New Jersey School Board Backtracks on Decision to Remove Holiday Names From Calendar

By GQ Pan
GQ Pan
GQ Pan
Reporter
June 22, 2021 Updated: June 22, 2021

The school board in Randolph Township in Morris County, New Jersey, has reversed a decision to erase all holiday names from the school calendar following backlash from parents.

Randolph’s Board of Education on Monday night voted to restore the names of holidays, admitting in a statement that the decision was made “without proper consideration.”

“The very essence of education is to learn, to grow and to apply lessons learned,” the district said, promising that in the future, a review committee will seek community input before proposing any changes to the calendar.

Earlier this month, the board unanimously approved to no longer mark holidays by their names on the district’s 2021-2022 calendar, meaning that all public and religious holidays, such as Thanksgiving and Yom Kippur, will simply be listed as “days off.”

The move came in response to a previous effort to replace Columbus Day with an “Indigenous Peoples’ Day” in the name of “equity and inclusion.” The renaming attempt triggered intense opposition from members of the school district community, especially those of Italian ancestry.

“I would like to think that the removal of Columbus Day was simply based on a lack of understanding,” Franco Piarulli, a parent, told the board at a public comment session, reported NJ Advance Media. “Either that or Italian Americans are simply not part of your definition of inclusion.”

The board members defended the decision to strip names of the holidays off the calendar, saying that no holiday will be able to offend anyone anymore if their names are left blank.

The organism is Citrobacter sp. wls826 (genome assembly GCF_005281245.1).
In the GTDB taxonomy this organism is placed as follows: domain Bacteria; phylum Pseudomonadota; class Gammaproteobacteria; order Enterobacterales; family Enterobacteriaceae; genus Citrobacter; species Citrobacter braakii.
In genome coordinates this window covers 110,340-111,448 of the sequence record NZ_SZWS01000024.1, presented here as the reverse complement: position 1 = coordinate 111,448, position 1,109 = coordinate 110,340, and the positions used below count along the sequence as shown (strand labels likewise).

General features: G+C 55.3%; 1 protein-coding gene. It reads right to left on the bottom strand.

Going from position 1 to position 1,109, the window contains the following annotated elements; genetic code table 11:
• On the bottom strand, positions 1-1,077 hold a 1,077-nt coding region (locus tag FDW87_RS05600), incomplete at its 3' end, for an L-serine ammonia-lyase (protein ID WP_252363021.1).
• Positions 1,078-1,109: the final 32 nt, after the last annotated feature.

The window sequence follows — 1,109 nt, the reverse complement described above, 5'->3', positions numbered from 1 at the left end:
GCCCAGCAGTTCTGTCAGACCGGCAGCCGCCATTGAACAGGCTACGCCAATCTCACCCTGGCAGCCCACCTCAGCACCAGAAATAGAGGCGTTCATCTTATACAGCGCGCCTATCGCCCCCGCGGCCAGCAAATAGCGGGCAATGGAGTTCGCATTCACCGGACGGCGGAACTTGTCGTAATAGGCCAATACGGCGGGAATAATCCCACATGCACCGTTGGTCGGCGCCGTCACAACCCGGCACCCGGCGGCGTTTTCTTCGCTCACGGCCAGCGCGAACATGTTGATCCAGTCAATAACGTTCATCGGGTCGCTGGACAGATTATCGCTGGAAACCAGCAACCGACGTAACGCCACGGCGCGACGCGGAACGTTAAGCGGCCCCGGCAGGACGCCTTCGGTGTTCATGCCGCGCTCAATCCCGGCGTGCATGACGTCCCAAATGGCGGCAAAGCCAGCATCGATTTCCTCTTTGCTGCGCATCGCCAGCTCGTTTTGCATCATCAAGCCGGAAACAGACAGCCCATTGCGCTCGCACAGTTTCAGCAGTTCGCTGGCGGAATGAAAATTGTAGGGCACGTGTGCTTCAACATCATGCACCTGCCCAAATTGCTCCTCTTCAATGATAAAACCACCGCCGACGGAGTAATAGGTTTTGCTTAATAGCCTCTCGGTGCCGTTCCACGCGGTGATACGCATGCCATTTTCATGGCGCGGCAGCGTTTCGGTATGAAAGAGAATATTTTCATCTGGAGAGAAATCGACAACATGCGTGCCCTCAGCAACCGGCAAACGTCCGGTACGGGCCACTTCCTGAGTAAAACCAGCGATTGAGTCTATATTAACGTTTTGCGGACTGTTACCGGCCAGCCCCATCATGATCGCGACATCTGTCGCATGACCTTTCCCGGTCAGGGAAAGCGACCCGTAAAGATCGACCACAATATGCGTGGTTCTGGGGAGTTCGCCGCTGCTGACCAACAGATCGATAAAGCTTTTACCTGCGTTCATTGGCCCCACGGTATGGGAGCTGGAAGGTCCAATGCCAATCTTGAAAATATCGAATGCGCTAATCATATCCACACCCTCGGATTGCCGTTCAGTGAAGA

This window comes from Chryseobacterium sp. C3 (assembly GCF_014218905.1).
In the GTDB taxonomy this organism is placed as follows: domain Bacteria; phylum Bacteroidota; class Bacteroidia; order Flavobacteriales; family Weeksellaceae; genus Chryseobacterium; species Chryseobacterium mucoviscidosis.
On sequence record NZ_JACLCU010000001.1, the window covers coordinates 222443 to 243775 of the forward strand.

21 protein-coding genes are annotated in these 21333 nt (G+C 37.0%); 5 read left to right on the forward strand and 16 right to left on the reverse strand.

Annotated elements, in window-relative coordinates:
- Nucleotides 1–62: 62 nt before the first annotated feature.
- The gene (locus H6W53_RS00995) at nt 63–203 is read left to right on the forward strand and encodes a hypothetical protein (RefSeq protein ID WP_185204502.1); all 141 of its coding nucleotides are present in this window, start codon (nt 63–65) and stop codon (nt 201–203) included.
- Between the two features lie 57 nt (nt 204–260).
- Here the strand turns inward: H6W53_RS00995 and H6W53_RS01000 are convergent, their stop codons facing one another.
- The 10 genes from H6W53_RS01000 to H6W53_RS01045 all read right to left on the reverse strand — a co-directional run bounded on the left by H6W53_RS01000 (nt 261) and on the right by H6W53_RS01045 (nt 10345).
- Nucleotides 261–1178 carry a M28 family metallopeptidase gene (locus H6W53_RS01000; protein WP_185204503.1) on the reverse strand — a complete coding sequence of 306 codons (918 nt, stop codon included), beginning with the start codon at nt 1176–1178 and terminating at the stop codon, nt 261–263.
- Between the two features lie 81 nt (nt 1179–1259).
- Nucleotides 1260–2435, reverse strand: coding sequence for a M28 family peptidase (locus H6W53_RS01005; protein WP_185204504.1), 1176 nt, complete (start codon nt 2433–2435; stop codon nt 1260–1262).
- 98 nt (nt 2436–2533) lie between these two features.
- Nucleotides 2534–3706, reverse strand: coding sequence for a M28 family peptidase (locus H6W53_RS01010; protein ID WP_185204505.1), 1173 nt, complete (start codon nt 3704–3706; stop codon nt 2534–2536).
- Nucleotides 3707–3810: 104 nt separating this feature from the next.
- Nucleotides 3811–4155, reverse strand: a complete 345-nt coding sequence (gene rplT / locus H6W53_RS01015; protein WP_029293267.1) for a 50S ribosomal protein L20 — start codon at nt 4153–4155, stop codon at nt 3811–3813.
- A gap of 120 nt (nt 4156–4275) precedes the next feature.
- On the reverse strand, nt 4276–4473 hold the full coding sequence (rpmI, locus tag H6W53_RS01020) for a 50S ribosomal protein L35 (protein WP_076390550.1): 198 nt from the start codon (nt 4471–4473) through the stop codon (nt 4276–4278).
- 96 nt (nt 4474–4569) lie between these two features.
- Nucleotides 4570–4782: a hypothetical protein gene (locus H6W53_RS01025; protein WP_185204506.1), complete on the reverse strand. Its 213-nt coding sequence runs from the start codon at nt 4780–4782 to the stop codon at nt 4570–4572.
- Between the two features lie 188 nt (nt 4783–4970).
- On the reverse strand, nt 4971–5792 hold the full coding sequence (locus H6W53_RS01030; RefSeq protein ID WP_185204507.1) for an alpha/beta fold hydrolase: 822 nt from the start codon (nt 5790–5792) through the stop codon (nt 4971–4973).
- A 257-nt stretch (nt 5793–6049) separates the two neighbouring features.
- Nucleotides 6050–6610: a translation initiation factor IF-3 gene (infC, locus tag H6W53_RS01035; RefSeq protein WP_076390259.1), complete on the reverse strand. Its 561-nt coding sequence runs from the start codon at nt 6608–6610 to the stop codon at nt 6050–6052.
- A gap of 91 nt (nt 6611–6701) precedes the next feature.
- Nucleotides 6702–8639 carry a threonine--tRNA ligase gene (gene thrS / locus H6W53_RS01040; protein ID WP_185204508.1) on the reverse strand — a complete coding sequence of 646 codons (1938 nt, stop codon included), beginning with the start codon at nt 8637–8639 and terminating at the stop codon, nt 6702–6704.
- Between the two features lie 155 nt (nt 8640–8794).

“If we don’t have anything on this calendar, then we don’t have to have anyone [with] hurt feelings,” said board member Dorene Roche.

The district’s calendar, following the restoration, still lists Oct. 11 as Indigenous Peoples’ Day.

A debate over Columbus Day and the legacy of Christopher Columbus, the Genoa-born navigator whose unsuccessful expedition to Asia opened a new age of European exploration and expansion, is becoming more heated in New Jersey and New York, the top two states in terms of Italian American population.

In May, New York City’s Department of Education announced that students on Oct. 11 will be celebrating “Italian Heritage Day/Indigenous People’s Day” instead of Columbus Day. The holiday was labelled as “Indigenous Peoples’ Day” in an initial release of the 2021-2022 calendar, upsetting several city and state legislators, including state Sens. Diane Savino and Joe Addabbo, both Democrats of Italian ancestry.

“Their insensitive decision to eliminate Columbus Day, which is a legal, Federal holiday from their calendar and substitute it with Indigenous People’s day does a terrible disservice to a difficult and complex conversation,” the lawmakers said in a joint statement. “In one block-headed decision, they have harmed both communities and fanned the flames of division.”

GQ Pan
GQ Pan
Reporter